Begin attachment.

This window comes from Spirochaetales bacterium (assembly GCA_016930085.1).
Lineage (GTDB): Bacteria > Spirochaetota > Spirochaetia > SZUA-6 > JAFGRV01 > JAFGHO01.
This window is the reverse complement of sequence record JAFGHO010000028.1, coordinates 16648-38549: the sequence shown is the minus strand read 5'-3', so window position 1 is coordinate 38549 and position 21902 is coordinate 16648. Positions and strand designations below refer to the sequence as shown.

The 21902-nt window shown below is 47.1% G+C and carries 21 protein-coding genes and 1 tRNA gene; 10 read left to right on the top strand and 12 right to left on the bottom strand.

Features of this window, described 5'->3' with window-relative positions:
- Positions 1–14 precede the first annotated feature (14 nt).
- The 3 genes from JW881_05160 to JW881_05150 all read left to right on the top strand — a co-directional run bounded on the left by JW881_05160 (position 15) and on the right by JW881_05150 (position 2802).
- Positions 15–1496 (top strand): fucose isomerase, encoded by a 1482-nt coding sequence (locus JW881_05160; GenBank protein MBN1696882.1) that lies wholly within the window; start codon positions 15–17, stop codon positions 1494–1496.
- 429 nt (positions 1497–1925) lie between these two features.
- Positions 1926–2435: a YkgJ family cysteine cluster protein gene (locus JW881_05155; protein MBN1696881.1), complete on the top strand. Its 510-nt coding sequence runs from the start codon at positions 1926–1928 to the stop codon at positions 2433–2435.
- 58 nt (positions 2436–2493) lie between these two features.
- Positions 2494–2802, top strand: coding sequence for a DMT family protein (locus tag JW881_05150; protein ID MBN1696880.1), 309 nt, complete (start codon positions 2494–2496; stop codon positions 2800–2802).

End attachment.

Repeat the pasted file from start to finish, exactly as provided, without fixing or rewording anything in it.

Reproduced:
This window comes from Spirochaetales bacterium (assembly GCA_016930085.1).
Lineage (GTDB): Bacteria > Spirochaetota > Spirochaetia > SZUA-6 > JAFGRV01 > JAFGHO01.
This window is the reverse complement of sequence record JAFGHO010000028.1, coordinates 16648-38549: the sequence shown is the minus strand read 5'-3', so window position 1 is coordinate 38549 and position 21902 is coordinate 16648. Positions and strand designations below refer to the sequence as shown.

The 21902-nt window shown below is 47.1% G+C and carries 21 protein-coding genes and 1 tRNA gene; 10 read left to right on the top strand and 12 right to left on the bottom strand.

Features of this window, described 5'->3' with window-relative positions:
- Positions 1–14 precede the first annotated feature (14 nt).
- The 3 genes from JW881_05160 to JW881_05150 all read left to right on the top strand — a co-directional run bounded on the left by JW881_05160 (position 15) and on the right by JW881_05150 (position 2802).
- Positions 15–1496 (top strand): fucose isomerase, encoded by a 1482-nt coding sequence (locus JW881_05160; GenBank protein MBN1696882.1) that lies wholly within the window; start codon positions 15–17, stop codon positions 1494–1496.
- 429 nt (positions 1497–1925) lie between these two features.
- Positions 1926–2435: a YkgJ family cysteine cluster protein gene (locus JW881_05155; protein MBN1696881.1), complete on the top strand. Its 510-nt coding sequence runs from the start codon at positions 1926–1928 to the stop codon at positions 2433–2435.
- 58 nt (positions 2436–2493) lie between these two features.
- Positions 2494–2802, top strand: coding sequence for a DMT family protein (locus tag JW881_05150; protein ID MBN1696880.1), 309 nt, complete (start codon positions 2494–2496; stop codon positions 2800–2802).